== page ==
We left at the half, relieved to be spared more of the shrieking and base accusations.
In terms of the stagecraft, the set and the lighting were of a high level. The costumes were acceptable but kitschy and exaggerated, a grotesque. The acting was the same.
The one particularly clever piece of stagecraft is during the scenes in the main exhibition hall with the full cast present, the director contrives to have all of the conversational groups nod at one another as if the other were speaking. The actors each took a particular tick (a nod or a roll of the eyes) to the limit. Very droll and reminded me exactly of the sometimes surreal effect of being at a party: everyone feigning to listen to everyone else.
The Viennese worship their Bürgtheater (the second or third best stage in the German speaking lands according to the Viennese). Based on what we saw Sunday, they are nowhere near the Royal Shakespeare Company. Frankly I’d expect more engagement and conviction from a RADA graduation class. In grotesque, the top Moscow theatres would leave these lost souls wandering in limbo. They outplayed most of what you’d see in Toronto, which would be similarly emotionally vacant but even less persuasive.
This is not my last trip to Bürgtheater this year. I’ll give them another couple of chances to change my mind but Trilogie des Wiedersehens was not a good start. Surprising as with a huge ensemble cast and complicated relationships, it caters exactly to my taste.
Performance seen 15 September 2009.
Photos from Bürgtheater official publicity photos.
March 24th, 2010 §
I was twice in Film Museum this weekend. Once for the rather poor Out 1: Spectre. I amused myself to read the German subtitles and check them against the spoken French and try to learn a few new words.
Juliet Berto as Frederique, Jacques Doniol Valcroze at Etienne:
Life is just a giant chess game but for keeps
The problem with the film Out 1: Spectre is that it is all on the spot improvisation. If you’ve ever done much improvisation, you know that even when it goes well it usually takes some time longer to develop. There is a lot of going in circles to get the plane off the ground. Spectre One documents those circles. For the twenty five minutes of successful drama you are forced to sit through four and a half hours of film, three hours of which are actors warming up to their subject and another half hour just extraneous long shots.
Perhaps most interesting as a social document if we trust the director to accurately document avant garde theatre practice and mœurs of the time. Some contemporary French critics did praise the sociological side at the time, so let’s presume that the clothing and behaviour is correct. In that case, it is astonishing how much people smoked and drank in that time. They didn’t take it easy on the coffee either.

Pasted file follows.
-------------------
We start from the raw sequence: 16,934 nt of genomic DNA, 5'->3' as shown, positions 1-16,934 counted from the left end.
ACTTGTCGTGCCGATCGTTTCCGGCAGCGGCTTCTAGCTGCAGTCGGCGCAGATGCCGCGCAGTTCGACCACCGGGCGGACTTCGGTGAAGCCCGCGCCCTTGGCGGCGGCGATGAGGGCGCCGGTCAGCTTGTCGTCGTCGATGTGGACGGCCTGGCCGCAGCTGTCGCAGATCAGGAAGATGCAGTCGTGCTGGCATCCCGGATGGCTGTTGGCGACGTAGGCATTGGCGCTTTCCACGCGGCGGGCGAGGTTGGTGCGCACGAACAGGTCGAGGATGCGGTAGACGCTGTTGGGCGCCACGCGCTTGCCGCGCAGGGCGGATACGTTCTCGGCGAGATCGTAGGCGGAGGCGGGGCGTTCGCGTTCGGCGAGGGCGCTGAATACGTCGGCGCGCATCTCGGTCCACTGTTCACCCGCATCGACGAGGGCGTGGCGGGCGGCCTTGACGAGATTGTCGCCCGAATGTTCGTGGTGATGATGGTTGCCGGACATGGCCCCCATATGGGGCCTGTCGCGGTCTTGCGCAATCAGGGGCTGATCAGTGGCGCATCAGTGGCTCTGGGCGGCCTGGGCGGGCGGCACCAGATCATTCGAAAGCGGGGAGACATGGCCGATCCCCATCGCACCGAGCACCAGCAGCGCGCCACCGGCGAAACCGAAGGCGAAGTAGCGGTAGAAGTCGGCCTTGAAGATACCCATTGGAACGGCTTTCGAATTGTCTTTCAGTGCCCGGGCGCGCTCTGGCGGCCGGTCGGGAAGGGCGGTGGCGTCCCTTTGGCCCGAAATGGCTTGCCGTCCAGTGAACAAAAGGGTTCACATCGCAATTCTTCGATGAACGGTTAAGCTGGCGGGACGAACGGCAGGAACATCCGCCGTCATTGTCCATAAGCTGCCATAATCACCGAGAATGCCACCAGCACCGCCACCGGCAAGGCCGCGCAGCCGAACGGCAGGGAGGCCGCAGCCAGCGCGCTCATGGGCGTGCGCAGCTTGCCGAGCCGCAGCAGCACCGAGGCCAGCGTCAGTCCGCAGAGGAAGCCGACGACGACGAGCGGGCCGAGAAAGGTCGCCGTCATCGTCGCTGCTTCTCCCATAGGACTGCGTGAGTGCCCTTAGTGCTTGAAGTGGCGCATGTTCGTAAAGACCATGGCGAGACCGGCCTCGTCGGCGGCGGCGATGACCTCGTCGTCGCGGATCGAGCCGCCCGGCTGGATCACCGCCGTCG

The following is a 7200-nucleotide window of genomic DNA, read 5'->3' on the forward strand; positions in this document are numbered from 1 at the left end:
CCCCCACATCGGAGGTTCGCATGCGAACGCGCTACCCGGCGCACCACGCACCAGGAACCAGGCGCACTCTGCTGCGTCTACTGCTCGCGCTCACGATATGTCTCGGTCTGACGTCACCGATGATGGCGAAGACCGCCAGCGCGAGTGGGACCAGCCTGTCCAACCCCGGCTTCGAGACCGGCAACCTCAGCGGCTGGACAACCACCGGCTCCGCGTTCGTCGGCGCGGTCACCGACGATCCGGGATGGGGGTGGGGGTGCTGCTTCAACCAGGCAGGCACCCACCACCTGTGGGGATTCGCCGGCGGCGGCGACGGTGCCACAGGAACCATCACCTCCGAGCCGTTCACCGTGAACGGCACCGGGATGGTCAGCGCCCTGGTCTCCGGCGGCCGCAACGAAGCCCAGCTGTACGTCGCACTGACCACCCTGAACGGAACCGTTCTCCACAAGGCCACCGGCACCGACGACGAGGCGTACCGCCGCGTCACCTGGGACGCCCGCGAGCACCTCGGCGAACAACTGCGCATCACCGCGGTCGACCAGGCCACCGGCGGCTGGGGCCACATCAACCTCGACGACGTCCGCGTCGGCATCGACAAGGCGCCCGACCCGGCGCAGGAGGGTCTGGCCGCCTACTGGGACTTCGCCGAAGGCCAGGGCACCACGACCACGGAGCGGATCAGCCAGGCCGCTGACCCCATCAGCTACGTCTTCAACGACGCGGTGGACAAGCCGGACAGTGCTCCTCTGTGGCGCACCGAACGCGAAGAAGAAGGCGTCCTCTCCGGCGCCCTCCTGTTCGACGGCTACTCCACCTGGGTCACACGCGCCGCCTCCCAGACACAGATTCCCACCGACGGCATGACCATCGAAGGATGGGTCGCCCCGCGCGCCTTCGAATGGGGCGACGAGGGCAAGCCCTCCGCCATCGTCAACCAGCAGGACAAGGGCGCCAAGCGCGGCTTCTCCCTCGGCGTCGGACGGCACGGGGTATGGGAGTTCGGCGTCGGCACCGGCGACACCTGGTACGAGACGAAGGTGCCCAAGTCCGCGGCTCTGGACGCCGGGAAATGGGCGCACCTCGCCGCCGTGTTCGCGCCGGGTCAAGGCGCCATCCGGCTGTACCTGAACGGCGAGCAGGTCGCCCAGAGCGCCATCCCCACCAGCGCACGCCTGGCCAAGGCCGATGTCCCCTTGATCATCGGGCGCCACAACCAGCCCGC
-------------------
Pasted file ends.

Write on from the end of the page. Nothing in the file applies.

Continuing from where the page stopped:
Out 1: Spectre ostensibly treats Balzac’s Thirteen: thirteen who consider themselves above society and who are willing to cooperate to break any laws to get what they want.
The Fat Director (Michel Lonsdale as Thomas) is one of the most irritating personalities to ever grace the silver screen. He has a huge head, a great big rump, tiny shoulders, persistently dirty hair. Throughout the film, he pontificates with his mouth full of nuts or sandwiches or booze or cigarettes. He manages to put his oily hands on every attractive woman crossing the screen. Partcularly incredible is when he sits on the bed stroking his ex-mistress Sarah, while his current mistress sits on the floor, even bringing water to Sarah at his request.
Very amusing is the scene where he shares an apartment by the seaside with the most beautiful actress of his troupe and a bearded youth. The relationship isn’t sorted out clearly but it looks like this Dionysian young acolytes are sharing the same bed with old Satyr. What Michel Lonsdale is doing to merit this very special treatment is difficult to fathom. His carnal facility must rival the gourmandise of his eating – a hideous image but at least one level on which one can engage with Spectre One – distaste for a personnage so strong that you can taste it. He seems to have built a cult of personality within the group.
The most engaging actor is Juliet Berto in her role as seductress/thief/blackmailer. The different tricks she plays to part foolish men and their money are entrancing for a man. Have you ever been a dupe to a broad on the make? Watch her performance and you know you have been. Her most formidable adversary is Etienne (Jacques Doniol-Valcroze) who is one of the conspiratorial ringleaders. His gravelly voice and polite strength were incredibly impressive. Apart from a single scene at the end where he and Michel Lonsdaleare talking around the conspiracy, Doniol-Valcroze’s improvisation is the most fluent and convincing. You know that he’s dealt with any number of duplicitous women and is not phased by them in the least.